If You Have Comcast

In terms of energy efficiency, Comcast comes out as the lesser of several evils, but not by much. Comcast’s most energy-efficient boxes tend to be slightly more efficient than their equivalents at Verizon, Time Warner, and the satellite companies, and they also offer more choices in terms of hardware. The NRDC’s data picks the Motorola DCH70 as the best standard-def box (sucking down 10W while active, and 10W while on standby), the Pace RNG110 as the best high-def box (13W active, 12W standby), and the Motorola DCX3400 as the best HD/DVR (29W active, 28W standby).

I spoke to a Comcast representative who told me that typically, the company installs whichever box they want, but that if you request a specific box that they have in stock, they’ll happily install that one for you. They won’t order you a box from elsewhere, and this kind of hardware rotates in and out of availability fairly quickly, but at least you might have the option to choose.

If You Have Verizon FiOS

Verizon’s most efficient boxes are just okay, while its least efficient are some of the worst of any surveyed. Even worse, Verizon gives the customer absolutely no option about which box they get–you can’t request a specific box at any point. That doesn’t matter too much for the non-DVR boxes, as the NRDC’s findings only turned up one standard-def and one high-def box, but there’s a big gap in efficiency between the company’s best and worst DVRs. The most efficient is Motorola’s QIP7216, at an unremarkably 29W active and 28W standby, but the older Motorola QIP6416 clocks in at a lousy 36W active and 35W standby.

If You Have Time Warner

Time Warner has a smaller selection of set-top boxes than either Verizon or Comcast, with only one averagely (in)efficient DVR and one startlingly inefficient standard-def box. For a high-def, non-DVR box, the Cisco Explorer 4250HDC is the most efficient, at 19W active and 18W standby, but Time Warner told me that that’s an older box that might be tough to find. The Time Warner rep was (surprisingly, given the company’s lousy reputation here in New York) quite helpful, and offered to try to track down one of the 4250HDCs if that was what I wanted.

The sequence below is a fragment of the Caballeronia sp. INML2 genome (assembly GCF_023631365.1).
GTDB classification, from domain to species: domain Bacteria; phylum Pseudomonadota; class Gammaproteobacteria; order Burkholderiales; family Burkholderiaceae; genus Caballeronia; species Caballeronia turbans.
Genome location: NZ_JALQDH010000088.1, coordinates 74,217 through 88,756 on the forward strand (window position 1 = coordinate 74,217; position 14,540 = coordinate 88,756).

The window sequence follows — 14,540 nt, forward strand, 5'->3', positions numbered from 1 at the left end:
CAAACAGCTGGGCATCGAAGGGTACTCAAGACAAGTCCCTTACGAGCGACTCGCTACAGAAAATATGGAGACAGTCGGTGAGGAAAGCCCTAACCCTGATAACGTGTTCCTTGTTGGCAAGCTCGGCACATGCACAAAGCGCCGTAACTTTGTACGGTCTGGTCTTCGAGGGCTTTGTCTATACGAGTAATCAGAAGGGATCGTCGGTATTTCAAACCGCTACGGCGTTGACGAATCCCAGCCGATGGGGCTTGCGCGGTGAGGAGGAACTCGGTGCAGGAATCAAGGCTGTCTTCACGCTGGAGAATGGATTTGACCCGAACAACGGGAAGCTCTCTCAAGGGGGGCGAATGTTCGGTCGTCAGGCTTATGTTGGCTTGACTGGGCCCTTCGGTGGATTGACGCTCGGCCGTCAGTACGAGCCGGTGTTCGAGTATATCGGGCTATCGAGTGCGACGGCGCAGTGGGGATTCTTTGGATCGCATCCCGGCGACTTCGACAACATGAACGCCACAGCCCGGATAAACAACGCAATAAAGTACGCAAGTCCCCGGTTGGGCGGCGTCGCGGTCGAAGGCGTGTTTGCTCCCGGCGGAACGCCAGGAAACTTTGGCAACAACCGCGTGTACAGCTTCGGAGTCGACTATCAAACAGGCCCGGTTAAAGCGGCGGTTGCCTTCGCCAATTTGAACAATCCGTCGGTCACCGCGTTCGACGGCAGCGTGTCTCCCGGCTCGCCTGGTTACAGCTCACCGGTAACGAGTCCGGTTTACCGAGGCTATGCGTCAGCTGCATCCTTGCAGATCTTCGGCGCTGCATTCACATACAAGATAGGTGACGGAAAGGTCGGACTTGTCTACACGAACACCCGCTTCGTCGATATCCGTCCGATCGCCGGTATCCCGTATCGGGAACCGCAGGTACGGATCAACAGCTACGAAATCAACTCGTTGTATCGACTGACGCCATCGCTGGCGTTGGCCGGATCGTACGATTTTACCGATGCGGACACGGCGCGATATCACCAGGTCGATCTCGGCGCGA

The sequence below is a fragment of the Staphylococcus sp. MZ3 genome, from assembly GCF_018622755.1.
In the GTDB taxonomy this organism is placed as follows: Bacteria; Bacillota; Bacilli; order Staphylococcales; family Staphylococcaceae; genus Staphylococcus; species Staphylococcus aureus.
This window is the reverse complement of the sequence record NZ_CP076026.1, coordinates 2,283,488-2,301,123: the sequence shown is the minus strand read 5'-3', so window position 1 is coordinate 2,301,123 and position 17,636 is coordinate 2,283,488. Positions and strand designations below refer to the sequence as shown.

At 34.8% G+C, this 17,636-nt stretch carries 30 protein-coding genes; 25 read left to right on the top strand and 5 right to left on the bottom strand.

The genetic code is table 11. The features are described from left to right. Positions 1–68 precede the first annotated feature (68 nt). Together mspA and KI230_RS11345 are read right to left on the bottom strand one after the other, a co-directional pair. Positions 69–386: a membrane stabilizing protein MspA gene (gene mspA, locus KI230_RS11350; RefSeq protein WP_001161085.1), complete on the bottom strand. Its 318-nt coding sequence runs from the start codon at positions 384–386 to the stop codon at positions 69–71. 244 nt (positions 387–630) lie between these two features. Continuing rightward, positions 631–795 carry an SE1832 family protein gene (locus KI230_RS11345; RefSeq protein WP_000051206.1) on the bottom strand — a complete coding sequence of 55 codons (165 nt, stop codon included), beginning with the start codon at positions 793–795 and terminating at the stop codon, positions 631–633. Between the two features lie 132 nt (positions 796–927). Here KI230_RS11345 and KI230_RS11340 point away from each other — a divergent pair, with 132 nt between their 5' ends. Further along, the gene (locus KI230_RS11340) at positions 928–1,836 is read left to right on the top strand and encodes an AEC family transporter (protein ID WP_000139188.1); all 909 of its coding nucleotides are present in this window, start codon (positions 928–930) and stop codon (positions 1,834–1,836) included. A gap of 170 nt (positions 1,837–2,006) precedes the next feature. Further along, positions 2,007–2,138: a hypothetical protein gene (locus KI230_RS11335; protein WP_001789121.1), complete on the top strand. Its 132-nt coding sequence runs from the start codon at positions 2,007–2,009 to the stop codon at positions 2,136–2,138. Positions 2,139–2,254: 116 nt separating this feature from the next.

If You Have DirecTV

Here we get to the satellite folks. DirecTV’s offerings are only slightly less efficient than Comcast’s or Verizon’s, with the (currently only) standard-def box coming in at 12W active, 9W standby, the best HD box (the DirecTV H24) at 16W active, 15W standby, and the best HD/DVR (the DirecTV HR24) at 31W active, 31W standby. The DVR is pretty lousy, efficiency-wise, but that’s nothing compared to the Dish Network’s craziness.

If You Have Dish Network

I don’t know what is happening inside the Dish Network’s DVRs. Given the energy usage, they might well be powering nuclear reactors. The “best” DVR Dish offers, the ViP922, uses 43W while active, and 40W while in standby–but the worst one, the ViP722, uses a ridiculous 55W while active and 52W while in standby.

If You Use The Internet

Many are ditching traditional cable services for online services like Netflix and Hulu, and luckily, there are a whole bunch of gadgets that can play that content (and more) on a TV. They are also invariably more efficient than a cable box, to a startling degree. The Apple TV (reviewed here), which streams Netflix and plays music, movies, and TV from Apple’s iTunes store, uses a mere 3W while active and 0.5W while in standby. Roku‘s XR-HD, which streams Netflix, Hulu, Amazon Instant Video, and a whole bunch more, uses only 7W while active and another 7W while in standby. The Boxee Box, a curiously shaped media streamer that uses the open-source, ultra-powerful Boxee software, can play Netflix, stream video from other computers on its network, play media from a hard drive or thumb drive plugged into one of its USB ports, and stream from lots of apps (with Hulu hopefully to come soon). It was tested by an Ars Technica commenter whose measurements probably differ from the NRDC’s, but roughly estimates that it uses 13W while active and 13W while in standby.